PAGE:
We’ve all attended meetings that were a big waste of time. Employees are restless—or even ”resting their eyes,” like the gentleman above. My experiences usually involved co-workers writing snarky notes about the presenters or how their time would be better spent.
There are a lot of ways meetings can go wrong, but as a manager, you have control of many of them. Check your meeting behaviors against the following list, and make changes if you’re guilty of any of these sins:
- Meeting for the sake of meeting. Don’t fall into the rut of scheduling a marketing meeting for Tuesday at 1 p.m. simply because you always have a marketing meeting on Tuesdays at 1 p.m. If all you want is a brief update on each attendee’s status, ask for it via email; then compile the list and distribute it as necessary. Another option: Set up a team or project wiki for updates. Think of meetings as a last resort; schedule them only when you can’t come up with a better way to reach your objectives.
- Including people who don’t need to be there. Invite only those people who can contribute or who will benefit—preferably those who will do both. If you’re requiring team members who don’t have anything to contribute to the meeting or who won’t benefit from the information shared, they—understandably—will be bored and frustrated. Their negativity can then spread through the rest of your attendees. Remember: A one hour meeting with 10 employees doesn’t cost one hour of productivity; it costs 10. Note: Make an exception to the rule for limiting attendance to include interns and new hires. Though they might not have information to share yet and won’t be using the material immediately, they’ll benefit from learning about your organization, processes and team.
- Holding attendees hostage. If you need someone to hear or discuss one topic, dismiss him or her once you have covered that topic. If you’re lucky enough to finish ahead of schedule, end the meeting early. Just because you have an extra 25 minutes doesn’t mean you should drone on or attempt to cover unrelated material. Team members will be annoyed that you are “punishing” them for their efficiency. Plus, they may not be prepared to discuss your new topic.
- Not issuing an agenda. A meeting without an agenda is like a ship without a compass; there’s no telling where it’s headed. Before scheduling your meeting, take some time to think about your goals. What do you intend to accomplish? Who will be responsible for covering which items? How long will you devote to each item? Email your agenda and any background materials to all participants a few days before the meeting—earlier if you are requiring a good deal of preparation from attendees.
- Depending on Outlook’s default scheduling. Calendar programs such as Outloook’s automatically schedule 30-minute chunks for all appointments. You can reset the time scale in Outlook to as little as 5 minutes. (In Outlook 2010 you will find the setting under the View tab.) When you send meeting invitations, include the start and ending times.
- Talking the entire time. If you’re not sharing the responsibility of leading the meeting, you’re making a big mistake. Lecturing to your attendees is condescending; plus, you won’t benefit from your team members’ skills and expertise. Delegate items on the agenda to specific attendees (make that assignment clear when you issue the agenda), and assign one brainstorming task to all attendees. Example: Everyone is responsible for identifying one way to improve our social media efforts.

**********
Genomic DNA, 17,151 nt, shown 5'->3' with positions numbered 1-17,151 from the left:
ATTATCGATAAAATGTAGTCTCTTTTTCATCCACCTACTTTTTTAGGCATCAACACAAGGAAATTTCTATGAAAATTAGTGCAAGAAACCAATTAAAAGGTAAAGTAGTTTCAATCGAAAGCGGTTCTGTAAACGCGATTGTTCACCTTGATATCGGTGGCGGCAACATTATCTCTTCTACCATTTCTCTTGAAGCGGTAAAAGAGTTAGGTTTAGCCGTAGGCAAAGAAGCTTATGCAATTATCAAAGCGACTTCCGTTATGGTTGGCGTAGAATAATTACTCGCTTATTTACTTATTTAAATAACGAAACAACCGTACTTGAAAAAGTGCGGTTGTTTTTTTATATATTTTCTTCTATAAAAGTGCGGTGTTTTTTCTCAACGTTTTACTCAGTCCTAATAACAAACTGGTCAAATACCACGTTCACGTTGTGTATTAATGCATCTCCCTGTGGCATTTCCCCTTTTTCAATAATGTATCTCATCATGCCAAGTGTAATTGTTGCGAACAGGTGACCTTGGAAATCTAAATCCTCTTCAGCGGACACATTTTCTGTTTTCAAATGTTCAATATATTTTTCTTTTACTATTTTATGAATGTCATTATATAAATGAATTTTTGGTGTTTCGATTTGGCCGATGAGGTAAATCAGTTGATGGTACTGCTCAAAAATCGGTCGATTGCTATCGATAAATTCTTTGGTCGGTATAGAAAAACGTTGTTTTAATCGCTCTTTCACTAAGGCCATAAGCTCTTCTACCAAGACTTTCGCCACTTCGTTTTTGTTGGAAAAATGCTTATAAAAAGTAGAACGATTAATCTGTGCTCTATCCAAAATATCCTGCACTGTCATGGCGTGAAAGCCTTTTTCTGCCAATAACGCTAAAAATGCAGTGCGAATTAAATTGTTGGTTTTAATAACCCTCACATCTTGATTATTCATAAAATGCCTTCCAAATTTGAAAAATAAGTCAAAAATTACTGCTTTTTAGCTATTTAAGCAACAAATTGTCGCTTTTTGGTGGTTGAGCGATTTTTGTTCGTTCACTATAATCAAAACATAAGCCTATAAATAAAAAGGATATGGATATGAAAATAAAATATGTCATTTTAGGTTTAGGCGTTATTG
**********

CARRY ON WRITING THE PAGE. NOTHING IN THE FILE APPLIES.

- Giving attendees free reign. Micromanaging is a problem, but stepping completely out of your leadership role isn’t acceptable either. If one attendee is taking the meeting off on a tangent, step in to redirect everyone back to the agenda. Example: “Michael, that’s worth looking into, so let’s schedule another time to devote to it. I’d like to get back to our objective here: the Johnson project. Sandra, what do you need from us to get that rolling?”
- Letting bad apples spoil it for everyone. Two personality types can ruin a good meeting: nonstop talkers and chronic complainers. Know your team members and who is likely to be a problem. If you have a nonstop talker on your team, issue 2-minute time limits for comments, questions and answers. If you have a negative person who just wants to complain, ask for solutions. Example: “How do you suggest we avoid that issue, Theresa?” (Learn how to deal with the six most common kinds of disruptive behavior with Leading 20-Minute Meetings That Matter.)
- Choosing inopportune times to meet. Don’t schedule a meeting right before a big deadline, unless team members need the information presented for their most pressing project. Avoid Mondays and Fridays, because they’re the most popular vacation days, and team members who are available are likely catching up from the weekend or trying to wrap up work for the weekend ahead. You can meet in the mornings or the afternoons, but be aware that some attendees might show up underprepared if you schedule a meeting for first thing in the morning.
- Leaving without a definite plan. If you end a meeting without first drawing up clear action items, you might as well have skipped the whole thing. Without set assignments, attendees will quickly forget what the team accomplished in the meeting, and even the best ideas will go to waste. At the conclusion of each item on the agenda, determine the next step by answering this three part question: Who is responsible for what by when? Distribute the meeting minutes, including an assignments list, within 24 hours of the meeting.
What’s your biggest meeting pet peeve?